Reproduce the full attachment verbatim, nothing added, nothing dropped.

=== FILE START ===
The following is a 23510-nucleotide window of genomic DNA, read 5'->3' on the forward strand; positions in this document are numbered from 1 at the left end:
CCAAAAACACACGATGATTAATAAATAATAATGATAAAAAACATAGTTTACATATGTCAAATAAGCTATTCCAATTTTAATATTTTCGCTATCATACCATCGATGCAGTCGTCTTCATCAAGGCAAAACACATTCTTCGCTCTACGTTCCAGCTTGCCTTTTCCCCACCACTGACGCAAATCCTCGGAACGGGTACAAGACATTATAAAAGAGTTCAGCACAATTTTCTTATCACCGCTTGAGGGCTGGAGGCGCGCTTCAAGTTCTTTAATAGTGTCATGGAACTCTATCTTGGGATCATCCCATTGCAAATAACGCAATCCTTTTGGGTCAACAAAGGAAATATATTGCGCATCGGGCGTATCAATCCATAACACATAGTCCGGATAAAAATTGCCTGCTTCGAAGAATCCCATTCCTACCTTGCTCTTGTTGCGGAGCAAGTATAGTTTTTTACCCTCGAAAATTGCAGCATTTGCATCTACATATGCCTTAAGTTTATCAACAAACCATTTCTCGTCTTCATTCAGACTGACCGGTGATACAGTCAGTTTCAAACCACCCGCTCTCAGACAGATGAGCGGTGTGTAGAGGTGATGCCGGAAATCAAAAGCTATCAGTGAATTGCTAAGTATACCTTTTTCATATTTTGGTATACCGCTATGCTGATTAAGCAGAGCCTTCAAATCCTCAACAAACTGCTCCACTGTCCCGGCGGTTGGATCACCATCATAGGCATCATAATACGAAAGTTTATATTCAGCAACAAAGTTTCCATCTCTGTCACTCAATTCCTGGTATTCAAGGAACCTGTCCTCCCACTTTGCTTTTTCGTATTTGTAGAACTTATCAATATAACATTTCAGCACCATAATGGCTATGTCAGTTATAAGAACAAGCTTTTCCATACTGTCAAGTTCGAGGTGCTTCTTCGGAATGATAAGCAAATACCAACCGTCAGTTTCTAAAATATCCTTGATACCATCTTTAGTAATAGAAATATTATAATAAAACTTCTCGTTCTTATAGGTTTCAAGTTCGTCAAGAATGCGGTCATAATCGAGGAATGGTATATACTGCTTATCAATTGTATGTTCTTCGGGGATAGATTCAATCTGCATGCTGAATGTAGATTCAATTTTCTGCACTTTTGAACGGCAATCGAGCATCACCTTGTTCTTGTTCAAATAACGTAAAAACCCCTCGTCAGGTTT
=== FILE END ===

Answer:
The following is a 23510-nucleotide window of genomic DNA, read 5'->3' on the forward strand; positions in this document are numbered from 1 at the left end:
CCAAAAACACACGATGATTAATAAATAATAATGATAAAAAACATAGTTTACATATGTCAAATAAGCTATTCCAATTTTAATATTTTCGCTATCATACCATCGATGCAGTCGTCTTCATCAAGGCAAAACACATTCTTCGCTCTACGTTCCAGCTTGCCTTTTCCCCACCACTGACGCAAATCCTCGGAACGGGTACAAGACATTATAAAAGAGTTCAGCACAATTTTCTTATCACCGCTTGAGGGCTGGAGGCGCGCTTCAAGTTCTTTAATAGTGTCATGGAACTCTATCTTGGGATCATCCCATTGCAAATAACGCAATCCTTTTGGGTCAACAAAGGAAATATATTGCGCATCGGGCGTATCAATCCATAACACATAGTCCGGATAAAAATTGCCTGCTTCGAAGAATCCCATTCCTACCTTGCTCTTGTTGCGGAGCAAGTATAGTTTTTTACCCTCGAAAATTGCAGCATTTGCATCTACATATGCCTTAAGTTTATCAACAAACCATTTCTCGTCTTCATTCAGACTGACCGGTGATACAGTCAGTTTCAAACCACCCGCTCTCAGACAGATGAGCGGTGTGTAGAGGTGATGCCGGAAATCAAAAGCTATCAGTGAATTGCTAAGTATACCTTTTTCATATTTTGGTATACCGCTATGCTGATTAAGCAGAGCCTTCAAATCCTCAACAAACTGCTCCACTGTCCCGGCGGTTGGATCACCATCATAGGCATCATAATACGAAAGTTTATATTCAGCAACAAAGTTTCCATCTCTGTCACTCAATTCCTGGTATTCAAGGAACCTGTCCTCCCACTTTGCTTTTTCGTATTTGTAGAACTTATCAATATAACATTTCAGCACCATAATGGCTATGTCAGTTATAAGAACAAGCTTTTCCATACTGTCAAGTTCGAGGTGCTTCTTCGGAATGATAAGCAAATACCAACCGTCAGTTTCTAAAATATCCTTGATACCATCTTTAGTAATAGAAATATTATAATAAAACTTCTCGTTCTTATAGGTTTCAAGTTCGTCAAGAATGCGGTCATAATCGAGGAATGGTATATACTGCTTATCAATTGTATGTTCTTCGGGGATAGATTCAATCTGCATGCTGAATGTAGATTCAATTTTCTGCACTTTTGAACGGCAATCGAGCATCACCTTGTTCTTGTTCAAATAACGTAAAAACCCCTCGTCAGGTTT